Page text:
Ask Demetria: Why Do Guys Send D--k Pics?


Dear Demetria:

Why do guys send unsolicited d--k pics? I feel like as I talk to guys, we slowly venture into sexting, then the guy just takes it from zero to 100. I'm interested in him, but the picture just came out of nowhere. Do any girls actually like these things? How do you respond? —Anonymous 

Hold up. There’s no such thing as “slowly venturing” into sexting, defined by as “the sending of sexually explicit photos, images, text messages or emails by using a cellphone or other mobile device.” Sexting implies that you are interested in having sex with the person to whom you send the images.

I’m unclear how you do that slowly. Whatever you sent suggested that you were interested in having sex with him. He responded with a picture of his sexual organ to let you know that he’s also interested, to allow you to gauge his equipment and for you to anticipate what he can do with it. I’m unclear where this guy went wrong here.

That said, I’ve heard plenty of stories about men actually going from “zero to 100” and sending penis pictures when there was no indication whatsoever from the woman that they would be welcomed. I’ve received a set of pictures—yes, plural—from a guy out of the blue. (In my first book, A Belle in Brooklyn, I dedicated an entire chapter to that story.)

Probably, like you, I wondered, “Why?” Had I done something to mislead him? Did he think I was that type of girl?

I never arrived at a solid answer, and your letter finally prompted me to get one, as much for you as for myself. I hit up several guys in my circle to get to the bottom of what I’d started to think of as the “d--k-pic conundrum.” The answers, which the guys gave on the condition of complete anonymity, were fascinating.

First, the “why” should be obvious. “I never understood why my female friends were always so confused as to why dudes sent them,” said one man. “It’s clear that the pic is supposed to incite sexual interest or excitement. Whether you’re grossed out or not, you know damn well why he did it!”

But is a d--k pic a sign that he doesn’t respect you? Most of the guys agreed that wasn’t the case.

“Men don't see it as a form of disrespect,” another gentleman explained. “It's our way of being vulnerable. Most women, especially black women, are very vocal as it pertains to their wants in life. This includes career goals, marriage, family and a sex life. They have made it very clear how they want to be pleased in the bedroom. An unsolicited d--k pic is oftentimes a man’s way of saying, ‘I qualify.’”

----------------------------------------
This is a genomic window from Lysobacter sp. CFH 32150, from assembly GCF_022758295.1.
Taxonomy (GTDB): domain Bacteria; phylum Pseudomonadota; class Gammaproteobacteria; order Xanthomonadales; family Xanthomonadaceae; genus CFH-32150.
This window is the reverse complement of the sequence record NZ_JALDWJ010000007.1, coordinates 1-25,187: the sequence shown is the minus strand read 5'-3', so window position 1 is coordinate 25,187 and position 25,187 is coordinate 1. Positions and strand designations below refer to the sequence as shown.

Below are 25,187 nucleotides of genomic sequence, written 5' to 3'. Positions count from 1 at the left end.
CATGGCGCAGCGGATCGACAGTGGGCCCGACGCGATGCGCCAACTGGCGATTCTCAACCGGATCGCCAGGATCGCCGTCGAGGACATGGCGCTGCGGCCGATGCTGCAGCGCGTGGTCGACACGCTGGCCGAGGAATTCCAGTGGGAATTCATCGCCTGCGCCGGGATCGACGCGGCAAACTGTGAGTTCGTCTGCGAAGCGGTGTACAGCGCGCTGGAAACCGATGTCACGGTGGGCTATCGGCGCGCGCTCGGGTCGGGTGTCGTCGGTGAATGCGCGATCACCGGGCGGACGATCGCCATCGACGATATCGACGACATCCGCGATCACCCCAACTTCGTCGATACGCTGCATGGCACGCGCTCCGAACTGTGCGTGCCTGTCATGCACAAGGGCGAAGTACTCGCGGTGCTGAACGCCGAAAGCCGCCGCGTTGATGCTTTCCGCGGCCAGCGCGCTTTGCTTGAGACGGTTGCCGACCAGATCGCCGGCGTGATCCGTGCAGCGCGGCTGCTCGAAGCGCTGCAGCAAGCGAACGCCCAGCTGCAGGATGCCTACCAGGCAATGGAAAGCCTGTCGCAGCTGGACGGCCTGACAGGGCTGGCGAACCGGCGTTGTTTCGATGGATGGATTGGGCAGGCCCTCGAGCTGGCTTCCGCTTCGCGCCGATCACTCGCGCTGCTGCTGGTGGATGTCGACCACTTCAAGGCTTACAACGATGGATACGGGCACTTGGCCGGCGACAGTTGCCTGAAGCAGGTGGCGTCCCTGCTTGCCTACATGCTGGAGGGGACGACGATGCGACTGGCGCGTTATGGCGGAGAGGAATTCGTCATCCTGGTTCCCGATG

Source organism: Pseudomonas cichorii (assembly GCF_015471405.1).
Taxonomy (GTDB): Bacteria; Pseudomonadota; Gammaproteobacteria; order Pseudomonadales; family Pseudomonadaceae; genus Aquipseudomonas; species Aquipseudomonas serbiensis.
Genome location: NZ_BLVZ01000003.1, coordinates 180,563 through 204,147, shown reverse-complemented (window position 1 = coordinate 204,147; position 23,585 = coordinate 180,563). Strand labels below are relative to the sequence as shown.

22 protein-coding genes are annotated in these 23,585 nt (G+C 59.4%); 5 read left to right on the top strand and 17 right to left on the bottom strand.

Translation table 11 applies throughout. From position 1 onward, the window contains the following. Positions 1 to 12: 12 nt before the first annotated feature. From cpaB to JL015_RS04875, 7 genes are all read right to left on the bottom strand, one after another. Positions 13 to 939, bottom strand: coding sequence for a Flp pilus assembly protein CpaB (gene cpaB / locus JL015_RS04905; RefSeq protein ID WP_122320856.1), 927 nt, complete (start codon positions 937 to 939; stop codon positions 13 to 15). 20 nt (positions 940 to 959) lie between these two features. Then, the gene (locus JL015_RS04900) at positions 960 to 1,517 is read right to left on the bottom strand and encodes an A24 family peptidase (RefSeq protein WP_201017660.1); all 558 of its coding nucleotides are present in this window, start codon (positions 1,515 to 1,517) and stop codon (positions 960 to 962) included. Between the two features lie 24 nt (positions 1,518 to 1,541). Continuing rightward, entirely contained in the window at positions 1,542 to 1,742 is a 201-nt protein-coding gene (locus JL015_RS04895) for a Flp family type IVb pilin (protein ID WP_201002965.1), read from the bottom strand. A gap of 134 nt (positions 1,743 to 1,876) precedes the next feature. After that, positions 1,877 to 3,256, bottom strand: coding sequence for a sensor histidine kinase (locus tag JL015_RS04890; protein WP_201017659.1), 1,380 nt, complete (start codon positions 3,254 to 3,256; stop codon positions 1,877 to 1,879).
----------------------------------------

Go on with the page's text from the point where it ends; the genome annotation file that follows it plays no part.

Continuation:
In simpler terms, another man explained the pictures “as a way of saying, ‘You interested or nah?’ It’s basically just fishing, throwing the bait out there and hoping something [catches].”

Most of the dozens of men I conversed with understood how many women could perceive the photos as uncouth and ill-mannered. Still, the guys also thought that the guys who sent them ultimately were harmless and women were making a big deal out of nothing. Several suggested that the penis pictures might be one of those circumstances that support the idea that “men are from Mars, women are from Venus”—i.e., the sexes are just wired differently.

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Alicia* called her boyfriend to tell him she wanted out of their relationship. After all, she was a married mother of three and had only taken a lover to get revenge on her husband, who had cheated on her years prior. Her logic in starting an affair was shaky, but Alicia, 44, had been thinking with her broken heart, not her head. Three months into her side relationship, with a high school classmate she had reconnected with during a chance encounter, Alicia started to send him full nude images, and the pair recorded bedroom romps on video. ”I thought we were having fun and everything would be fine,” she says.

It wasn’t. After a year, the relationship went from sweet to sour. When Alicia called to break things off, he joked about sending the photos and videos of her to her social circle. And her job. And her husband. “I knew him well enough to know there was truth behind the threat,” she says. She was right to be nervous: One in ten former partners threatens to expose risqué photos of an ex online, according to endrevenge And 60 percent follow through.

So Alicia pretended the talk of breaking up was a joke too. She spent the next two months pretending to be happy with her boyfriend on the side and feeling held hostage by the evidence of her bad decision. Alicia slowly phased out communication and has made peace with the fact the pictures may still be shared. “This is the situation I’ve put myself in—I used this man for payback against my husband,” Alicia shares. “I allowed it to happen and there’s nothing I can do. If I had it to do over again, I definitely would not have  created photos and videos.”

Usually when sexting and sex tapes are discussed, the conversation is prompted by the latest celebrity “accidentally” baring all across the Internet. There have been several instances: Love & Hip Hop Atlantastar Mimi Faust and boyfriend Nikko Smith found themselves at the center of a media storm this year when their (slickly produced) sex tape was allegedly stolen and sold to porn distributor Vivid Entertainment. Instagram star and rapper wife Amber Rose saw the intimate pics she took splashed all over the Internet, as did Rihanna when the private racy shots she took for ex-beau Chris Brown hit the Web. All the women claimed their pictures or video had been stolen. And all put on a brave face through the barrage of publicity.